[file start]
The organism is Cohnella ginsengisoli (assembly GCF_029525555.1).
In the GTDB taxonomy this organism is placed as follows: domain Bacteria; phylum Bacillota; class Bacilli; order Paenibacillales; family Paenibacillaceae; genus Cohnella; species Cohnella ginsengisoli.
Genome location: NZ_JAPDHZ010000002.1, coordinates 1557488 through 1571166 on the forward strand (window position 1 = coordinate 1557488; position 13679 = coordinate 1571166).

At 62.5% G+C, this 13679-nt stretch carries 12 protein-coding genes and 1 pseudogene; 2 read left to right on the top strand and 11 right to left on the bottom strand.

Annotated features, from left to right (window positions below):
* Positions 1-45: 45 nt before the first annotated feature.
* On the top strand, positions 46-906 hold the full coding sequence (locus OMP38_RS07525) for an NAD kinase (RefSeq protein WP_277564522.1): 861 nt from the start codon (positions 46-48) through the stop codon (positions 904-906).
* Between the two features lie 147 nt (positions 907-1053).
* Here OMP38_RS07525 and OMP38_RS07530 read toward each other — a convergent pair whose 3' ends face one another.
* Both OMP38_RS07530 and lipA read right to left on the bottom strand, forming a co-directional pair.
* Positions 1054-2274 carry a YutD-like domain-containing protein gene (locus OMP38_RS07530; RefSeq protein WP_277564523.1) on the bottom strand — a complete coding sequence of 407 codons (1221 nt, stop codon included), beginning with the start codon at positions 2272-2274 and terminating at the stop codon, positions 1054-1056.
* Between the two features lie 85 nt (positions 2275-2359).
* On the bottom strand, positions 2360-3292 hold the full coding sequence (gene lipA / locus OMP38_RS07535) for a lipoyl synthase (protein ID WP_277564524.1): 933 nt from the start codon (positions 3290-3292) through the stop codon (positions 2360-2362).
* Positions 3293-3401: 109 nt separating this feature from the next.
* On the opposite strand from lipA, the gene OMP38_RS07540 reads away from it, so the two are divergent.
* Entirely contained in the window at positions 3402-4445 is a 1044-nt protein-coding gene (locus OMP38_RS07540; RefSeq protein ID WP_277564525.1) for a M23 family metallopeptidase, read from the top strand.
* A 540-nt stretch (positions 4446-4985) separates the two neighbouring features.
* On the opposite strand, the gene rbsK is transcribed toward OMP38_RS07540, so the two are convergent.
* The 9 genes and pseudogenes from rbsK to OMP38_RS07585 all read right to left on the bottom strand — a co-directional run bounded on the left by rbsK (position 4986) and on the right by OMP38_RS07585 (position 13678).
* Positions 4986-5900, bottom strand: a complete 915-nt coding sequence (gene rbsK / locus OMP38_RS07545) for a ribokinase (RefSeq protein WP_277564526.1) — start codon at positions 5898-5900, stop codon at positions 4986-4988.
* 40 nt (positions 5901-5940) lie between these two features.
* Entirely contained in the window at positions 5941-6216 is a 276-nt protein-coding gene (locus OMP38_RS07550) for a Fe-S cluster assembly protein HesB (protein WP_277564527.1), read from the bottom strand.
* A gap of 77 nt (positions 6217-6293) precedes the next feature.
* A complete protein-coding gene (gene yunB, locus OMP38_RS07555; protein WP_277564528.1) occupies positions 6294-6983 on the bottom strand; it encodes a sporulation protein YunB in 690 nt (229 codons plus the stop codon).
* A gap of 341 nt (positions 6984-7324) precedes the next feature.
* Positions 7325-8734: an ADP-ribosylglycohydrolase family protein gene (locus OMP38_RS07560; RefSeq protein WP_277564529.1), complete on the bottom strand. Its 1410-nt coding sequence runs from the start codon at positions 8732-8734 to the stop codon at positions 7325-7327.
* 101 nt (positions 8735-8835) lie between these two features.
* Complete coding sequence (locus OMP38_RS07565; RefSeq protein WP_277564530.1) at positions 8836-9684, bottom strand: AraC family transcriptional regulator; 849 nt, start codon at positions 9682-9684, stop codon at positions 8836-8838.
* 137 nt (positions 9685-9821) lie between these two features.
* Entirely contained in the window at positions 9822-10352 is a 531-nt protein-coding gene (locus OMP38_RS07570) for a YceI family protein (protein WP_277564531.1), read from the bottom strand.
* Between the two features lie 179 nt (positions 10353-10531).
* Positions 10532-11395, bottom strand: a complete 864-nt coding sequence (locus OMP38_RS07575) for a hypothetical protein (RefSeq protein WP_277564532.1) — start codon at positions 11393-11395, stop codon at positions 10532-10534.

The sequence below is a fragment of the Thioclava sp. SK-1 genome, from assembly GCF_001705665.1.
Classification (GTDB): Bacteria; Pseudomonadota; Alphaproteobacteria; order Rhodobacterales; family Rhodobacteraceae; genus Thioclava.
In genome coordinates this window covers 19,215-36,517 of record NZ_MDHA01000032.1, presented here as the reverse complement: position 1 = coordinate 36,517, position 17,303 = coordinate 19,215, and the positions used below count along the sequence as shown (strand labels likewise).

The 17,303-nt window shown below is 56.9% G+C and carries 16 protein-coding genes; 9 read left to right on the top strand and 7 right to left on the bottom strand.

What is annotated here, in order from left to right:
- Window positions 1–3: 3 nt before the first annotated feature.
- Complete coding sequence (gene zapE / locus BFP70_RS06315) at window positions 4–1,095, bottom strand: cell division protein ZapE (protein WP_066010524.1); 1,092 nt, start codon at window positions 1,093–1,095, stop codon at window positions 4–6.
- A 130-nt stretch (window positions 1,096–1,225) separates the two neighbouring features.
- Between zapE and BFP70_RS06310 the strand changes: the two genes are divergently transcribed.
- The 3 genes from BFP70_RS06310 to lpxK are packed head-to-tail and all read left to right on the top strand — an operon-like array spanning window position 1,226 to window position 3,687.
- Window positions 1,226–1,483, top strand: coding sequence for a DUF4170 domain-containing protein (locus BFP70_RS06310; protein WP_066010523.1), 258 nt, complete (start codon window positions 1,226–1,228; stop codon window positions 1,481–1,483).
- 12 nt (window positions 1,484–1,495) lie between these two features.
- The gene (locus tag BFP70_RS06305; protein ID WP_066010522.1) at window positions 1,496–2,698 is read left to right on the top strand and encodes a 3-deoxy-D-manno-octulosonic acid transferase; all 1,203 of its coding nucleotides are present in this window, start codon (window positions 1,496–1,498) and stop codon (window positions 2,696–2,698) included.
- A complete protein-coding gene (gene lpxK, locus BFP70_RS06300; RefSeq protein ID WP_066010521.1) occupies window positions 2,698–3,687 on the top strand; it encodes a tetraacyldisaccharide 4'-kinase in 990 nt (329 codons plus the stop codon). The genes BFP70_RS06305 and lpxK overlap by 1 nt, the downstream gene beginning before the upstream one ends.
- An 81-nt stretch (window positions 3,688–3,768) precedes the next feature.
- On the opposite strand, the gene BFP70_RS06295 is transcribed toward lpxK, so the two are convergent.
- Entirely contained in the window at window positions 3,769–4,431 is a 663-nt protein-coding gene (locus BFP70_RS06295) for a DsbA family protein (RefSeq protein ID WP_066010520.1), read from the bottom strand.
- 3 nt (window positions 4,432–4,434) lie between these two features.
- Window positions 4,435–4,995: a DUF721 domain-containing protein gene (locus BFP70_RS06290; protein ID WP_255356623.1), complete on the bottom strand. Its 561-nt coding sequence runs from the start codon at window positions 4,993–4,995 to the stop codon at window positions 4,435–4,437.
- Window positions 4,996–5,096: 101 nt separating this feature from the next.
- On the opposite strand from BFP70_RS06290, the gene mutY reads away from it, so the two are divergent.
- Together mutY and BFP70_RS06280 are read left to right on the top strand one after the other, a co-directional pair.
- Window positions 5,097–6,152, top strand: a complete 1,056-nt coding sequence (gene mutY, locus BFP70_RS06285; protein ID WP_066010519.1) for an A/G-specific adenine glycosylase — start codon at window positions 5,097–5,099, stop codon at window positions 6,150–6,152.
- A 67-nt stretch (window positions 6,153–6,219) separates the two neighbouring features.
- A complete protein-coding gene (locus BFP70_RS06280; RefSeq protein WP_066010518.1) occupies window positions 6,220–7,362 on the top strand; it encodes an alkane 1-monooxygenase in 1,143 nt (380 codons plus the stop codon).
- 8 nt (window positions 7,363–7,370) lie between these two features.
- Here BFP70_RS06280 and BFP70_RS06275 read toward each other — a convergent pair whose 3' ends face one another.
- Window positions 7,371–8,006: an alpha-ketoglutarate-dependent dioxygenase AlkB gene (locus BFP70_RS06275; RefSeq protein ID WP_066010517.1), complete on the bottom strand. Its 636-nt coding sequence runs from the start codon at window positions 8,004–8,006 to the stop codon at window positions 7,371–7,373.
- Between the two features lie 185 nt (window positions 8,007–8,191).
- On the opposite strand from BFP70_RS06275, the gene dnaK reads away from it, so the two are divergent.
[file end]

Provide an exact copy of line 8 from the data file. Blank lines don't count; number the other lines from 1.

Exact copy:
* Between the two features lie 147 nt (positions 907-1053).